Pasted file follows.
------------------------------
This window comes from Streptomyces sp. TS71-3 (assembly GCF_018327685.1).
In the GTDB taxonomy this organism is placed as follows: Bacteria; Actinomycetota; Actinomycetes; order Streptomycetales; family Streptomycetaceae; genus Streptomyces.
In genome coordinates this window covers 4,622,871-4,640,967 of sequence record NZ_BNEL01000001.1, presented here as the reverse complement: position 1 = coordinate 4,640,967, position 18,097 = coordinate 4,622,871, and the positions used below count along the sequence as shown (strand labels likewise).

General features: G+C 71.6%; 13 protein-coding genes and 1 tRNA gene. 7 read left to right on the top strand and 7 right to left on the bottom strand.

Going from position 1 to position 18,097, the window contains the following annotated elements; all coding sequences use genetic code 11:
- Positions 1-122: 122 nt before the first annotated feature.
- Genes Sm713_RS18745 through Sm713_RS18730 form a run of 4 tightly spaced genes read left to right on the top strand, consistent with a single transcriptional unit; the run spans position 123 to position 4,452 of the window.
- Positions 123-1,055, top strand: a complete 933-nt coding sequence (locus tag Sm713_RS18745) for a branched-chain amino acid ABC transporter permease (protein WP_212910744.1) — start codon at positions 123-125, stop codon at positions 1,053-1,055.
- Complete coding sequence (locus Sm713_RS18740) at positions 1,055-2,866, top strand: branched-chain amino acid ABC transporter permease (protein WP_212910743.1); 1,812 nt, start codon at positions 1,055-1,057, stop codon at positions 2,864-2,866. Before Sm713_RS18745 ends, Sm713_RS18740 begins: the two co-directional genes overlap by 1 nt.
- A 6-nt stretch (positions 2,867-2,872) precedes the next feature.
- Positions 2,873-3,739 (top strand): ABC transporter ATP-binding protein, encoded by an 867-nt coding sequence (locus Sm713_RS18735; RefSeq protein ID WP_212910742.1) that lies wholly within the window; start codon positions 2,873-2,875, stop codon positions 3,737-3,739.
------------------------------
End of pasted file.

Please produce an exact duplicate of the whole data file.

This window comes from Streptomyces sp. TS71-3 (assembly GCF_018327685.1).
In the GTDB taxonomy this organism is placed as follows: Bacteria; Actinomycetota; Actinomycetes; order Streptomycetales; family Streptomycetaceae; genus Streptomyces.
In genome coordinates this window covers 4,622,871-4,640,967 of sequence record NZ_BNEL01000001.1, presented here as the reverse complement: position 1 = coordinate 4,640,967, position 18,097 = coordinate 4,622,871, and the positions used below count along the sequence as shown (strand labels likewise).

General features: G+C 71.6%; 13 protein-coding genes and 1 tRNA gene. 7 read left to right on the top strand and 7 right to left on the bottom strand.

Going from position 1 to position 18,097, the window contains the following annotated elements; all coding sequences use genetic code 11:
- Positions 1-122: 122 nt before the first annotated feature.
- Genes Sm713_RS18745 through Sm713_RS18730 form a run of 4 tightly spaced genes read left to right on the top strand, consistent with a single transcriptional unit; the run spans position 123 to position 4,452 of the window.
- Positions 123-1,055, top strand: a complete 933-nt coding sequence (locus tag Sm713_RS18745) for a branched-chain amino acid ABC transporter permease (protein WP_212910744.1) — start codon at positions 123-125, stop codon at positions 1,053-1,055.
- Complete coding sequence (locus Sm713_RS18740) at positions 1,055-2,866, top strand: branched-chain amino acid ABC transporter permease (protein WP_212910743.1); 1,812 nt, start codon at positions 1,055-1,057, stop codon at positions 2,864-2,866. Before Sm713_RS18745 ends, Sm713_RS18740 begins: the two co-directional genes overlap by 1 nt.
- A 6-nt stretch (positions 2,867-2,872) precedes the next feature.
- Positions 2,873-3,739 (top strand): ABC transporter ATP-binding protein, encoded by an 867-nt coding sequence (locus Sm713_RS18735; RefSeq protein ID WP_212910742.1) that lies wholly within the window; start codon positions 2,873-2,875, stop codon positions 3,737-3,739.